Monday, September 13, 2004

Add Metaphors and Puree for One Minute

Via Glenn Reynold's longish post discussing yet another victory for the blogosphere over main stream media, I had the pleasure to read this post from Transterrestrial Musings by Rand Sandberg carving Tim Rutten of the Los Angeles Times a new one. (Said article being unavailable at the time of posting.)

Mr. Sandberg uses an old joke about sculpture to draw a parallel to reporting:

So a story has to be reduced to what the reporter considers to be its essential elements. Like the old joke about the sculptor, he takes the body of available facts, and cuts away everything that doesn't look like an elephant. But that's the key; the sculptor is carving an elephant--a decision usually made before chisel is taken in hand. It may be that the rock from which he's knocking off the non-pachydermic chips wasn't simply a rectangular block--it perhaps naturally started out with a resemblance to an elephant, but that doesn't mean that he couldn't have hacked out a hippo instead.

There is a metaphor that I have used in the past, and it too relies on a story about an elephant. It is the old fable about the blind men who were laying hands upon an elephant for the first time. When asked to identify what they were touching, each man reported very different things depending on where with respect to the elephant they stood. The man at the trunk said it was a snake, a second at an ear said a blanket, a third at a leg said a tree trunk.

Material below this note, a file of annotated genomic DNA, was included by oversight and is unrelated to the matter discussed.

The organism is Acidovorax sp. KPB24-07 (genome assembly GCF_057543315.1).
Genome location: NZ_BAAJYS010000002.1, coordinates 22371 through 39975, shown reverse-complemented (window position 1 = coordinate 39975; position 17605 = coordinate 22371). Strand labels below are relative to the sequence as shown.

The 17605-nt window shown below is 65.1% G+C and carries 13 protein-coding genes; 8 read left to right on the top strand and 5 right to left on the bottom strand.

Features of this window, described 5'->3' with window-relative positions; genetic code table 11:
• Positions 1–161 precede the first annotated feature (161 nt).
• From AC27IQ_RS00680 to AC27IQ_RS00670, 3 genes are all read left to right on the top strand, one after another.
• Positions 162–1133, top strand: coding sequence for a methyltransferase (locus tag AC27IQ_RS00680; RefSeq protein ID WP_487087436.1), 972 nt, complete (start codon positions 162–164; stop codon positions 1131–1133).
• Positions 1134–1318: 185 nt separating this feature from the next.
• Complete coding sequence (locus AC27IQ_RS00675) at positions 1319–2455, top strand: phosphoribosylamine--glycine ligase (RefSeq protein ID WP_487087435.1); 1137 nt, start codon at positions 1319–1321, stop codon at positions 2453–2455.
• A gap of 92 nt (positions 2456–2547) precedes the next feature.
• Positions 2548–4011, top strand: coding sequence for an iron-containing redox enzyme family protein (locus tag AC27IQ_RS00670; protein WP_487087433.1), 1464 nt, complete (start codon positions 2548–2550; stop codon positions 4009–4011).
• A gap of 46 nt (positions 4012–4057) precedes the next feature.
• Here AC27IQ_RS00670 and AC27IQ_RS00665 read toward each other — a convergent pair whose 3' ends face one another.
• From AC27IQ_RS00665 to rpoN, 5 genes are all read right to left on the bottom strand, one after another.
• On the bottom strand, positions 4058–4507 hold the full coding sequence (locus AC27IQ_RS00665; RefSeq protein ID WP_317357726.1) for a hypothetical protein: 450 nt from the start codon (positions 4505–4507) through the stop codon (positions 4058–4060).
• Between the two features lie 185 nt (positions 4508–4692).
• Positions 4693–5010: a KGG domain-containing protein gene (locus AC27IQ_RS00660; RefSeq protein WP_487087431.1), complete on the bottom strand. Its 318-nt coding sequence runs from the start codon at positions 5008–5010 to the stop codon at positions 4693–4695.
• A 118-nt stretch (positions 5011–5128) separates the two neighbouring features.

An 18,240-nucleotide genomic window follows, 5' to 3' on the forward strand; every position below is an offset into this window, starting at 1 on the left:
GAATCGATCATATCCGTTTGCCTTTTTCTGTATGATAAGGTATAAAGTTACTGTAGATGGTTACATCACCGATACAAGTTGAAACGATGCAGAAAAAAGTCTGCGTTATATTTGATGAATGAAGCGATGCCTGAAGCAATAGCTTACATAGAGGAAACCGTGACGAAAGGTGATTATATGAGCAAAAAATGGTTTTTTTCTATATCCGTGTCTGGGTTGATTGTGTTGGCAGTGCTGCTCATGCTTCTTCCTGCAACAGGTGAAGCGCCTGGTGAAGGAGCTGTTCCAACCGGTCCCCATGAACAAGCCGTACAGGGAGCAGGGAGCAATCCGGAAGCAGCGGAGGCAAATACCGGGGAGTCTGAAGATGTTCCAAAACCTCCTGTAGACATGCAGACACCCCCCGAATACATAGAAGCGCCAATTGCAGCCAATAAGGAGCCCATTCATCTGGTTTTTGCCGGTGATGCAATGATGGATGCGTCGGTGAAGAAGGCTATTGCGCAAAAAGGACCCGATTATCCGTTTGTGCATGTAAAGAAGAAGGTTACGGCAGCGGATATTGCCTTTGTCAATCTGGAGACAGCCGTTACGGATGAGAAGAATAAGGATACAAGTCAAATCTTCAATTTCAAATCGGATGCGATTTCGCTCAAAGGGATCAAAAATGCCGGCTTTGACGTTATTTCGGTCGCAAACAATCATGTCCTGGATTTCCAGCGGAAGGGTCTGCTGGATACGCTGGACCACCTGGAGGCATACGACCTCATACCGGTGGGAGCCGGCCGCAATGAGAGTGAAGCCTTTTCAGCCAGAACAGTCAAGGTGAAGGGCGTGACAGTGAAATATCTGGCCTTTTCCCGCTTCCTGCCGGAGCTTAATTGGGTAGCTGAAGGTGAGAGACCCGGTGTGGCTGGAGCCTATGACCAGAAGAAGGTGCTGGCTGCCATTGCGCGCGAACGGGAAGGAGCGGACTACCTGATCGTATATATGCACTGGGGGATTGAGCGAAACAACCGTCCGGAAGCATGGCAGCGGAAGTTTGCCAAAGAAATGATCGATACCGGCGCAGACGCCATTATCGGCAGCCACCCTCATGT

When it comes to big issues, I don't believe that anyone person, no matter how skilled of a reporter he may be, is much better off than the blind men. There is simply too much to see. Bloggers are individually even more like the blind men, but with one critical difference. The old fable indicated that the blind men never spoke with one another. They never compared notes or even seemed to realize that they were talking about the same thing. Blogging is nothing but communication.

One of the angles of the "memo" story is that people were making credible assertions as to the falsity of the memos so shortly after the airing of the broadcast. The old media of television certainly got the job done right in getting the information out to the world. What was different in this blogosphere age is that the people who would have spotted the forgery even in the old days no longer have to get past the gatekeepers of old media to spread their arguments. The real value of the blogosphere is not that it gives better answers, but that it asks better questions.

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